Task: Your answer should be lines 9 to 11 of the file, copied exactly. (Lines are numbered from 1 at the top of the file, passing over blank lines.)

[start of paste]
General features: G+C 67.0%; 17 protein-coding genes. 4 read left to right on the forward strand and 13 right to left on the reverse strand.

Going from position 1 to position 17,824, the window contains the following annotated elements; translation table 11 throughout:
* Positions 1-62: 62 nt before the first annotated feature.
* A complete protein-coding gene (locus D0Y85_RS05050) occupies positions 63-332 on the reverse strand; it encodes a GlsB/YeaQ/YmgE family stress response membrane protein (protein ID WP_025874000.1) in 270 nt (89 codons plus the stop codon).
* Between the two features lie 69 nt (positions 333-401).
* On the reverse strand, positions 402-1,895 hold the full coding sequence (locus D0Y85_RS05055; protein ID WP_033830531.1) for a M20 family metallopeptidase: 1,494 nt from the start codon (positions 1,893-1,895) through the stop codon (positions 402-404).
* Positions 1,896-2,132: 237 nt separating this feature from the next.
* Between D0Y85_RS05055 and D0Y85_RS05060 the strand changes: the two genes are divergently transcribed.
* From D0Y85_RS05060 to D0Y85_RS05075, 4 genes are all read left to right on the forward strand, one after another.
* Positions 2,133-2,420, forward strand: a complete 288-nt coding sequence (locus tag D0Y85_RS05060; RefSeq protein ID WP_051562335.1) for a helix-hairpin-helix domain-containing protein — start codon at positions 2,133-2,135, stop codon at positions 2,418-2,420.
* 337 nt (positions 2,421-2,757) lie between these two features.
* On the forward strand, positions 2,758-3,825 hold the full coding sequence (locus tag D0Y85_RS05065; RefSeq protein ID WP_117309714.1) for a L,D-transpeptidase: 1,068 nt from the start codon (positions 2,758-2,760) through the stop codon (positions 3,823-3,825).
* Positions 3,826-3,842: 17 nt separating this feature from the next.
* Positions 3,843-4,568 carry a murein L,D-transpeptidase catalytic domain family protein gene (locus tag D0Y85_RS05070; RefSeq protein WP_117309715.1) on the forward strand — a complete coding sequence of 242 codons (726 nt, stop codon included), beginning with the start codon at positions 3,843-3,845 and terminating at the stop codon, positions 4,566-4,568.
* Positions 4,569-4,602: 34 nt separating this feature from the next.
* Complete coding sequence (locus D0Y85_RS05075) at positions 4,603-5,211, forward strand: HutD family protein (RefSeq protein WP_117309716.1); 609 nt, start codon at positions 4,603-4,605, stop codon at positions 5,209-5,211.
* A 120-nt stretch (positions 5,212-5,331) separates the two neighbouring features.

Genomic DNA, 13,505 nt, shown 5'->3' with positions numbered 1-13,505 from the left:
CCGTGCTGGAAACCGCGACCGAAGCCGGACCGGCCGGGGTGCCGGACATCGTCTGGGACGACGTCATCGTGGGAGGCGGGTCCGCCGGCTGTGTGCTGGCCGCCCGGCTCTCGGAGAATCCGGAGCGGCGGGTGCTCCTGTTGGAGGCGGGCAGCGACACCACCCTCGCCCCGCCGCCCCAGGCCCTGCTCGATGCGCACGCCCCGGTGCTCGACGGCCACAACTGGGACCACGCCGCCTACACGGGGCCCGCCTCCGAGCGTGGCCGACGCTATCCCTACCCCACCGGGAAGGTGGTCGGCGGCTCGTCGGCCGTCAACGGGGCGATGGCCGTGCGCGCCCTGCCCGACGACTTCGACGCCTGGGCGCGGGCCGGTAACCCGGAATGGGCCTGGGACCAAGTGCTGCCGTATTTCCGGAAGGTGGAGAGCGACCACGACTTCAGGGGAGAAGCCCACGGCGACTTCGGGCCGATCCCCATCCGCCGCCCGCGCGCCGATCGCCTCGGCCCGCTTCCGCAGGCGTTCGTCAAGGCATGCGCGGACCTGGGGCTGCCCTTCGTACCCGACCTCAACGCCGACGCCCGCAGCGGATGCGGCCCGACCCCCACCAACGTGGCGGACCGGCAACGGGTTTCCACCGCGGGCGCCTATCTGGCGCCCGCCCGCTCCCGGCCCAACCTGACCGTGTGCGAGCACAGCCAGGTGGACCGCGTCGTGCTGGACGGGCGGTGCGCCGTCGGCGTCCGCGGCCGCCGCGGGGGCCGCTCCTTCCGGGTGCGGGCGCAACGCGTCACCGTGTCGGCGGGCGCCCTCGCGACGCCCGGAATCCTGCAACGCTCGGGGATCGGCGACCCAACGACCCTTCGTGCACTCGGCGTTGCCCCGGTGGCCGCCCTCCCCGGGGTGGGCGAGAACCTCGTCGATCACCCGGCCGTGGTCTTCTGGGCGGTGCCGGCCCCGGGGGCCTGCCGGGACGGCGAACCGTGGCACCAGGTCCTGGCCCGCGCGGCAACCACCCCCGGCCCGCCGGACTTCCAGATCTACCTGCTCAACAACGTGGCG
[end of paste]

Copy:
* From D0Y85_RS05060 to D0Y85_RS05075, 4 genes are all read left to right on the forward strand, one after another.
* Positions 2,133-2,420, forward strand: a complete 288-nt coding sequence (locus tag D0Y85_RS05060; RefSeq protein ID WP_051562335.1) for a helix-hairpin-helix domain-containing protein — start codon at positions 2,133-2,135, stop codon at positions 2,418-2,420.
* 337 nt (positions 2,421-2,757) lie between these two features.